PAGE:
London: the step-by-step guide Michael Leapman takes a stroll through Chelsea and Battersea

Click to follow
The Independent Culture
This is a walk for all seasons that combines park, river and some of London's most elegant houses.

Turn left out of Sloane Square station and fork left down Holbein Place, then turn right to cross the lights into Royal Hospital Road. Go into the hospital grounds through the gates on your left (open 10am-3.30pm), passing the museum which relates the history of the Chelsea Pensioners. If you want to visit this, and the great hall and chapel of Wren's splendid building, they are open Mon-Sat fron 10am-noon and 2pm-4pm.

Past the museum go through the gate on your left (closed between 1pm and 2pm) into Ranelagh Gardens. A small pavilion contains a potted history of the gardens, a popular pleasure ground in the 18th century, when it had a large rotunda for indoor entertainments. Take time to walk round the garden and leave it the way you came in.

From the garden gate turn left and right to walk along the back of the hospital: look out for Grinling Gibbons's bronze statue of Charles II, in whose reign it was built. Turn left here to pass the obelisk (the centre of the marquee at the annual ChelseaFlower Show), go out of the south gate and turn left on the embankment to Chelsea Bridge.

As you cross the bridge look up to admire the gilded galleons on the pillars at each end. Turn right into Battersea Park, then immediately right to join the river walkway, passing the car park (where drivers begin the walk) to turn left at the Buddhist Peace Pagoda. Turn left again at the bandstand and take the first path to the right to pass a pavilion by the lake.

Turn left to go between the lake and the old pump house (now an art gallery), then turn sharp right, keeping the pump house on your right. At a T-junction turn right and follow the path until you reach Henry Moore's Three Standing Figures.

From here, turn right on to a diagonal path that passes to the right of football pitches. Cross the central avenue and head north, following an iron fence beside another football field. Turn left and right to enter the gate of the English garden, beneatha wooden pergola, and wander round it before leaving by the gate on the opposite side. Turn left and then right to leave the park at its north-west corner.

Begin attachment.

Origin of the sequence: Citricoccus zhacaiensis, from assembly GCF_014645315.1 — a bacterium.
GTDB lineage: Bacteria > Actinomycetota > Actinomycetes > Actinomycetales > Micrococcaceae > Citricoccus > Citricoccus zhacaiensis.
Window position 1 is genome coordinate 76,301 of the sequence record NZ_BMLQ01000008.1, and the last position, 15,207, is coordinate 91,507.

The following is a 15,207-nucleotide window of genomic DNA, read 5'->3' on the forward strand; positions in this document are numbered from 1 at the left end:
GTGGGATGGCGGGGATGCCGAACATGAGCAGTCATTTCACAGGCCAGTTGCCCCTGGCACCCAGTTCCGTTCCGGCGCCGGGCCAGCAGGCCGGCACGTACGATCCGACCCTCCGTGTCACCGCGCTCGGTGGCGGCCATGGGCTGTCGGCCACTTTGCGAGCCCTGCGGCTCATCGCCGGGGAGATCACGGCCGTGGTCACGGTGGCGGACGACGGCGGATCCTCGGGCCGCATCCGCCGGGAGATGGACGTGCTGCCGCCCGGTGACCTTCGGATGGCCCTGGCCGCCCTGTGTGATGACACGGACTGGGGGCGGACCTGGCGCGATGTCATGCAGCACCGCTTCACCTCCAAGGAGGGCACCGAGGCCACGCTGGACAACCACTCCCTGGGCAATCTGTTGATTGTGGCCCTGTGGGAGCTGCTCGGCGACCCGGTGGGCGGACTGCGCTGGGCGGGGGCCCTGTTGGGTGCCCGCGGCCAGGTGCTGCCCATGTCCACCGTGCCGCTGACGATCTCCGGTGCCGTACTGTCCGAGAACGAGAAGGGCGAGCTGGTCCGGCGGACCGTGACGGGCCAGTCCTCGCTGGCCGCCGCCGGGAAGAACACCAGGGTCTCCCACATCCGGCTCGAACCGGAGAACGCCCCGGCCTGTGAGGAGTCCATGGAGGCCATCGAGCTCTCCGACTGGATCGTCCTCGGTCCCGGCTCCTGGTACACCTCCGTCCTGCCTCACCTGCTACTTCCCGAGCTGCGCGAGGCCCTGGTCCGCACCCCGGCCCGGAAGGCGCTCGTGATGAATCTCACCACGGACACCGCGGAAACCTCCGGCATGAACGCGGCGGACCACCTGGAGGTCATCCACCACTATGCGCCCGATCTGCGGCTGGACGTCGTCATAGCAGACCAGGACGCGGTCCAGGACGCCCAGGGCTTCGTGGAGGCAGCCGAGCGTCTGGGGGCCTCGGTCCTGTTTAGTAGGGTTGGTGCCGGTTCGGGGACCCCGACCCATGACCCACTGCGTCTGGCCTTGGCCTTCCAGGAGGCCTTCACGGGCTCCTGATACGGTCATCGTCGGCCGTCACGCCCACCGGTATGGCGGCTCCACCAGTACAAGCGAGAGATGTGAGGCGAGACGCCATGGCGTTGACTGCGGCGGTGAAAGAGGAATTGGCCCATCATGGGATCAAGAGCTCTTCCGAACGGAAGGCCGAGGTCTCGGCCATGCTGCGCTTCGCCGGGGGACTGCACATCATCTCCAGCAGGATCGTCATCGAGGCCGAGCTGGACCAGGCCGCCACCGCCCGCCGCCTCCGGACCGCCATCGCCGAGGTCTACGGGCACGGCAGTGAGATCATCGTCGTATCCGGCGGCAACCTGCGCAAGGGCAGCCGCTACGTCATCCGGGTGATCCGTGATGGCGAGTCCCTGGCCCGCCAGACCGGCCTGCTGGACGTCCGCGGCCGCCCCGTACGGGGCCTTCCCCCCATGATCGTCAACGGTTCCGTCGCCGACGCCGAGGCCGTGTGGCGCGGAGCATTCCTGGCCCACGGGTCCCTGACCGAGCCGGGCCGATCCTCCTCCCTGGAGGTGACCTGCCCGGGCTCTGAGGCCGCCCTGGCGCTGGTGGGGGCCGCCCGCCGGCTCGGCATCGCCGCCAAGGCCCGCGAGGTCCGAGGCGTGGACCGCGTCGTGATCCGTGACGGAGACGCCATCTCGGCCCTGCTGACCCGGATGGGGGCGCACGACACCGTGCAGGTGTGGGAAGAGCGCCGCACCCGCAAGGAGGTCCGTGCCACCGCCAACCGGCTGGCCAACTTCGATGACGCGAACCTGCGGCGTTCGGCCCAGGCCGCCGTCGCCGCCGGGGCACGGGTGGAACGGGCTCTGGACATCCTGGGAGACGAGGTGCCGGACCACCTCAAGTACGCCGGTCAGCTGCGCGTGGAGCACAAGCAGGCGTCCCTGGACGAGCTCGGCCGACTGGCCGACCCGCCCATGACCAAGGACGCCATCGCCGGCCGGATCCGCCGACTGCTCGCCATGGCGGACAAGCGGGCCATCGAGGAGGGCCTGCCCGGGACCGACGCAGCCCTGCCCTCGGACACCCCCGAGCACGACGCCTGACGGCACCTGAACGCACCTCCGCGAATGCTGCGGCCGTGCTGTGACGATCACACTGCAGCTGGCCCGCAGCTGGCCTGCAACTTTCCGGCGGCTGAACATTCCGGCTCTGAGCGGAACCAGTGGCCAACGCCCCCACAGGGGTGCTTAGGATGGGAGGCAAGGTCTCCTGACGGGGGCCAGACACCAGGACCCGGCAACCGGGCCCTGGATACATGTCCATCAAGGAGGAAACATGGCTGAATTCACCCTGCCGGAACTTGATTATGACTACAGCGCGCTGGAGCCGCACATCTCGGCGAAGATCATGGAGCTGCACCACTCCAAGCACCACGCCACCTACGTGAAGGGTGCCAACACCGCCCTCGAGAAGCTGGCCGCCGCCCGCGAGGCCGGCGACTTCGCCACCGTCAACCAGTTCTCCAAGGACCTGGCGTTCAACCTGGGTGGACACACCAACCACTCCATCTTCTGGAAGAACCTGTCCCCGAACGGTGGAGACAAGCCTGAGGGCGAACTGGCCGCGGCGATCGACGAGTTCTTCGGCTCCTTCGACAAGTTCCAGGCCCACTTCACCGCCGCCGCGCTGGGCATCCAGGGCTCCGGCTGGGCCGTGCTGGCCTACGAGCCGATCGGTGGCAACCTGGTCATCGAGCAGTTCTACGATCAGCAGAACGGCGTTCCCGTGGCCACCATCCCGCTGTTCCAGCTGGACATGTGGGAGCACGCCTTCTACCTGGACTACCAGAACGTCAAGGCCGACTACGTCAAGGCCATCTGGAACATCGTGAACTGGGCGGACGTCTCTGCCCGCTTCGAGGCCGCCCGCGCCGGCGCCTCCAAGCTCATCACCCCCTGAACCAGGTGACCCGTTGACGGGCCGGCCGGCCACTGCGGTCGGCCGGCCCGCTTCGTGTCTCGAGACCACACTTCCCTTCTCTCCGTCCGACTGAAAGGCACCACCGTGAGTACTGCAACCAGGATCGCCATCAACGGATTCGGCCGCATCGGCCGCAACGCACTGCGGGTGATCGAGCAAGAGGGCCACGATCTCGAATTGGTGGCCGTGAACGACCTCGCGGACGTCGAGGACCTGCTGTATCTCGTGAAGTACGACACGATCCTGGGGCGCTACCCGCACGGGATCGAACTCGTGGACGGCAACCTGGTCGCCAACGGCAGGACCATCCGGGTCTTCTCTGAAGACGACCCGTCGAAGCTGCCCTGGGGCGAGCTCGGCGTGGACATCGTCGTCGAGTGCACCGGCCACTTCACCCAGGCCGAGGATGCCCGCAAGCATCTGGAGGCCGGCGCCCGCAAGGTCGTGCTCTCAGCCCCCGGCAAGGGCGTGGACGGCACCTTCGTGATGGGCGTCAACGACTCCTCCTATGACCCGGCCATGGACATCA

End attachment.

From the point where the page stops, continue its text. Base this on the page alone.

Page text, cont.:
Cross Albert Bridge ("All troops must break step when marching") and turn left to pass in front of the stately houses of Cheyne Walk, past statues of Thomas Carlyle, the historian, and the Tudor statesman and cleric Sir Thomas More, both Chelsea residents. Turn right at Chelsea Old Church, which has good Tudor monuments inside.

Turn right again down Justice Walk, a narrow alley, then left, right and left again to join Glebe Place, with its quaint houses: look at the fancy terracotta on No 50. Where Glebe Place meets King's Road turn right to pass some fine early 18th-century houses whose former residents included Ellen Terry, the actress, and the film director Sir Carol Reed.

Cross King's Road and go diagonally across Dovehouse Green to pass through Chelsea Farmers' Market, with its variety of cafes and a good garden shop. Turn left on Sydney Street. A few yards past the Wellesley Arms go through the gate into St Luke's chuchyard, crossing it diagonally to round the church at its east end.

Head north to leave the churchyard and turn right, passing the Blenheim pub on your right and Jane Asher's fancy cake shop on your left. At the junction keep ahead down Elystan Place, admiring the lush container garden in front of No 45. Press on until turning right on Blacklands Terrace past (or into) John Sandoe's wonderful bookshop.

Turn left on King's Road and cross Sloane Square to get back to the station. Car drivers still have the first section to complete.

This walk is based on a route Michael Leapman devised for the `Eyewitness Guide to London' (Dorling Kindersley, £14.99)

Distance: Four miles Time: Two hours plus visits Underground: Sloane Square (District and Circle lines)

Buses: 11, 19, 22, 137, 349

Parking: Large car park at north end of Battersea Park (drivers adjust route to start and end there).